“Osama bin Laden is dead and General Motors is alive.” You have to hand it to Joe Biden; the vice-president produced one of the White House’s best soundbites about Barack Obama’s first term as he kicked off the reelection campaign early this year. But that succinct tribute, and the longer tallies of achievements that followed, have failed to check the rising chorus of attacks from the president’s one-time supporters. Many who voted Democrat in 2008 now accuse their former hero of diffidence and lack of vision. Their wavering support—or even outright opposition—is Obama’s greatest threat in November.
It’s been a long four years, since those crying, cheering, disbelieving crowds greeted Obama as the first black president of the United States. America, like many other “rich” nations, has struggled to shake off recession and hold its place in the world. Those who never liked Obama now hate him, invoking all kinds of episodes from the first term to call him a communist, while the claim that he is not actually an American citizen, once comic for its stubbornness in denying documentary evidence, now seems the settled view of a significant number of Republican voters.
What is new is the venom towards Obama, or at least, a kind of aggressive dismay, voiced in publications whose editorials were rapturous at his election. David Brooks in the New York Times accused him of being merely reactive, and of failing to say what he would do with a second term. “The magic is gone,” pronounced Ross Douthat in the same pages, accusing the president of addressing the Democrat convention with “a plodding, hectoring speech that tacitly acknowledged that this White House is out of ideas, out of options and no longer the master of its fate.” The Washington Post rated Bill Clinton’s convention performance more highly.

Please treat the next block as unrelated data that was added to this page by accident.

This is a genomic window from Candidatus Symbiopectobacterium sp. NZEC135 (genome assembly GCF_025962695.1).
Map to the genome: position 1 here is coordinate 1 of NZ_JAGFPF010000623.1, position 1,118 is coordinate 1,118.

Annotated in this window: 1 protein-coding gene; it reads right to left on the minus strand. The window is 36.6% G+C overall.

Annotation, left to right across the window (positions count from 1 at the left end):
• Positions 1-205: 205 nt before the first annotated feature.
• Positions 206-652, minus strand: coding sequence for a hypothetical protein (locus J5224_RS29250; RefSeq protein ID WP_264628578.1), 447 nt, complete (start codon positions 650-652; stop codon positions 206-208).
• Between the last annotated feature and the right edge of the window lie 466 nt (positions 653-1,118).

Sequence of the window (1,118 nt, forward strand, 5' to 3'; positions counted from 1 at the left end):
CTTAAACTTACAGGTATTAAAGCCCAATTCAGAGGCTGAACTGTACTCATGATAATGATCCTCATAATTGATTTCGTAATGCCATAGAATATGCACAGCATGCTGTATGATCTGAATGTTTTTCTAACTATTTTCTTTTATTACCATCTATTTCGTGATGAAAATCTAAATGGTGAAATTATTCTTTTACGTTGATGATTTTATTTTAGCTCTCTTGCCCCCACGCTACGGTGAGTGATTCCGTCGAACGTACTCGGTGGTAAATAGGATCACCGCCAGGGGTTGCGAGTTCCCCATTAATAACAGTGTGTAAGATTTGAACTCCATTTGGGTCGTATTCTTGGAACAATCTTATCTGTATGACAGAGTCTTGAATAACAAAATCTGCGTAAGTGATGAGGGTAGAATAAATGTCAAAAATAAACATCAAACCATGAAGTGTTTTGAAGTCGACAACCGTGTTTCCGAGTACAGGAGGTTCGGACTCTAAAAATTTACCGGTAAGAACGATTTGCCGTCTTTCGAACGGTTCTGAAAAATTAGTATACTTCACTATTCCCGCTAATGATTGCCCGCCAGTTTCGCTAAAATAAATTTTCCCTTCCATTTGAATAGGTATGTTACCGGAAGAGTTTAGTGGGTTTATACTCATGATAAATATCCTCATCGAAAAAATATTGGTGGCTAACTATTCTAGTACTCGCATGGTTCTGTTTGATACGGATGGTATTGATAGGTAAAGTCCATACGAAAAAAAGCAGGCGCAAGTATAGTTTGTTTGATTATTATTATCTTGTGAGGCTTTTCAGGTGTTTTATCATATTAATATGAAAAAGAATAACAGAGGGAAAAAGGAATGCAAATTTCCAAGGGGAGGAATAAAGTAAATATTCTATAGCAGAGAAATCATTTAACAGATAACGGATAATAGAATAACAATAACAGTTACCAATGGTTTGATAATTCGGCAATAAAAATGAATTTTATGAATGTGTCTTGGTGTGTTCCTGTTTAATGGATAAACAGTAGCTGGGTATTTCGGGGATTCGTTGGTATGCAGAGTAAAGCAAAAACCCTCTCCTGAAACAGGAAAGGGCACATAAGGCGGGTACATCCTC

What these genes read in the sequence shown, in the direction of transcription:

They have a point—certainly about the convention. Obama, on the stage, looked like an academic, not a leader: suit too capacious for his narrow body, gesturing with fingers and thumb pinched together like someone deconstructing a thesis, not exhorting a nation to summon yet more effort to overcome a shared ordeal. He has the intensity and the voice for big speeches, but not the words (and his speechwriting team has hardly helped him override his native caution). Bill Clinton easily outclassed Obama; big-shouldered, expansive, talking of hope, the former president reminded everyone of the best of the 1990s (while his silver hair, heart surgery and enduring marriage seem to have caused them all to forget Monica Lewinsky). Hillary upstaged the president, too—from 7,000 miles away in China, bringing an assertive statesmanship to her speeches as secretary of state that has often eluded Obama.